on 26 April 2013
I have been looking forward since last year ) 2012 ) to this book arriving -
well worth the wait -
442 printed pages on high quality paper , with a lovely brown dust-jacket cover.
I have received my copy direct from the Publisher yesterday ( 25 April 2013 ) and browsing through it , I am totally amazed how much fine detail and personal stories are inside , along with the whole complete story of the last stand of the German Army Group South -
For the record - there are * no * repeat , no photos in this book
Hinze's accounts are superb and and the 'Courage of Desperation' completes Hinze's trilogy .
to give an example - you get the full story of the last battles ( hardly covered in any detail in English ) for Vienna and Austria in March - April 1945 .
You also get clear explanations of why something happened and the background to decisions made, and what commanders plans were to have been , and what actually happened - The book is not a dry read and I recommend you get his other 2 books
TO THE BITTER END , and CRUCIBLE OF COMBAT 1944 -
my lovely copy already has had the dust-jacket protected with a PVC cover sleeve - its is very valued and worth the money .
Please note , my copy plus postage was £ 42.90 direct from Helion .
The book was very well protected in cardboard with a black pvc wrapping .
If you order from Amazon you will save almost half the price , that you would pay from the publisher or in a bookstore
( good luck finding a copy there !! - as there are fewer and fewer bookshops left )
get your copy of this book whilst still in print !!
on 3 May 2013
This last book of Rolf Hinze is the sequel to and equal of "Crucible of Combat". There are many similar attributes between them: they both have extensive coverage of the German side, provide good descriptive operational coverage and analysis. There are many detailed maps between the two books. They have the same translator so that if you have read "Crucible" you'll know what to expect in this new book. There is a little overlap in coverage between the two books but the transition is smooth. Though this book has a little more Soviet detail, there could certainly be more; this might be an issue for some. If there had been more Soviet coverage or anecdotal presentation, I would have felt more comfortable giving five stars.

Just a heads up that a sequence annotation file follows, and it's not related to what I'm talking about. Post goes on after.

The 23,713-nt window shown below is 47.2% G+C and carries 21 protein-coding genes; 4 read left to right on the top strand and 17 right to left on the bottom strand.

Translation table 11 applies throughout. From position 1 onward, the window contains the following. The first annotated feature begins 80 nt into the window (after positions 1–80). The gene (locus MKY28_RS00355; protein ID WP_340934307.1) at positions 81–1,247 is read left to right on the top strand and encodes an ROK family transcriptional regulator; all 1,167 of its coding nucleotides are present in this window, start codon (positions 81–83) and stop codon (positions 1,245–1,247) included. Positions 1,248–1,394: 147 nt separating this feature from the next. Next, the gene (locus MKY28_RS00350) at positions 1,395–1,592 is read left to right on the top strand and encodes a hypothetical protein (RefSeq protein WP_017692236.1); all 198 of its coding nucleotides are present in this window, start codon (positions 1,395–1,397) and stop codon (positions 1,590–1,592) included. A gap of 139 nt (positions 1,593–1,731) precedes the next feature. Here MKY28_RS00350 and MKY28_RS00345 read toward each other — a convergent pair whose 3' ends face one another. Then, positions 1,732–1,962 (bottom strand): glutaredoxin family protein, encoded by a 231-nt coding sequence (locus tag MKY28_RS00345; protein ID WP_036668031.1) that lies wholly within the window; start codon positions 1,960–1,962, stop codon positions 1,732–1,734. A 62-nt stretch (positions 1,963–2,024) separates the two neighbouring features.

The book begins in March 1944 for the battle to control the Kovel sector as well as the German attempt to close the gap at the boundary line between AGC and Army Group North Ukraine which was a short distance north of Kovel. After describing the key battles dealing in AGNU sector, the author transitions into AGSU sector as the Soviets build up forces for their next push into Europe.
The action dramatically escalates in July as the Soviets begin their summer offensive and the German circumstances deteriorate dramatically. At this stage of the war, the Soviets have an overwhelming advantage in men, tanks and guns, morale and though the Germans put up a relatively stout defense there is no practical way of holding back the Red Tide for very long. The Germans do pull off a number of successful local counter-attacks that delay the Soviets but its too late in the war to reverse the retrograde movement or even stop the enemy's advance as the Soviets push the Germans beyond Rumania, Hungary and into Austria. Its also shown that Hitler's reluctance to react to actual battlefield conditions had detrimental effects on the Wehrmacht.
As a veteran of the war, Mr Hinze clearly has empathy for the German cause, showing pride of German accomplishments and remorse for German defeats. He also reminds the reader the Germans performed well against the stiff odds but at least he doesn't distort the history. The operational history is very good with the author drilling down to the events incurring in each relevant division. This empathy can also be seen with brief coverage after the war with the inhuman treatment German POWs received in Russian Gulags. A small sample of battles covered include Tarnapol, Lemberg, Jassy, Debrecen, Bucharest, Ploesti, Budapest, along the Danube and ending with the battles in Austria.
Key political events are covered as well, including the defection of Rumania to the Soviets as well as the attempt by Horthy to leave the Axis and sue for peace. Soviet's occupation of Bulgaria is also mention.
There are 69 B&W maps that have the same format as the maps in "Crucible". The maps have lots of detail but I found them hard to decipher at first. I had to invest a lot of time and make a lot of crib notes to make them useful.
There are 60 fewer pages in this book than in "Crucible" but when you consider there are 36 fewer maps and no photo gallery in the new book, the level of operational details are comparable between the books with a slight advantage to "Desperation" in Soviet coverage. There is an abbreviated Order of Battle for the Germans, a good Bibliography, but sorry to say few notes and no Index.
While there is a lot of information presented on the many divisions and regiments, their movements, objectives captured or lost, there is a noticeable lack of personable content. There is little analysis on commanders or their command decisions and there is also a dearth of first hand personal or anecdotal accounts. Some readers will see this book as dry and maybe even uninspiring.
I found this book to be an informative tactical read that added to my knowledge of the war in the south. The author provides important historiography that when added to the more popular history to the north, will give students a better overall understanding to the end of the war and if you have such an interest of this time and place, these books should be a part of your core library alongside books by Georg Maier and Rudolf Pencz which adds a more personable touch. Recommended to all interested students of the war.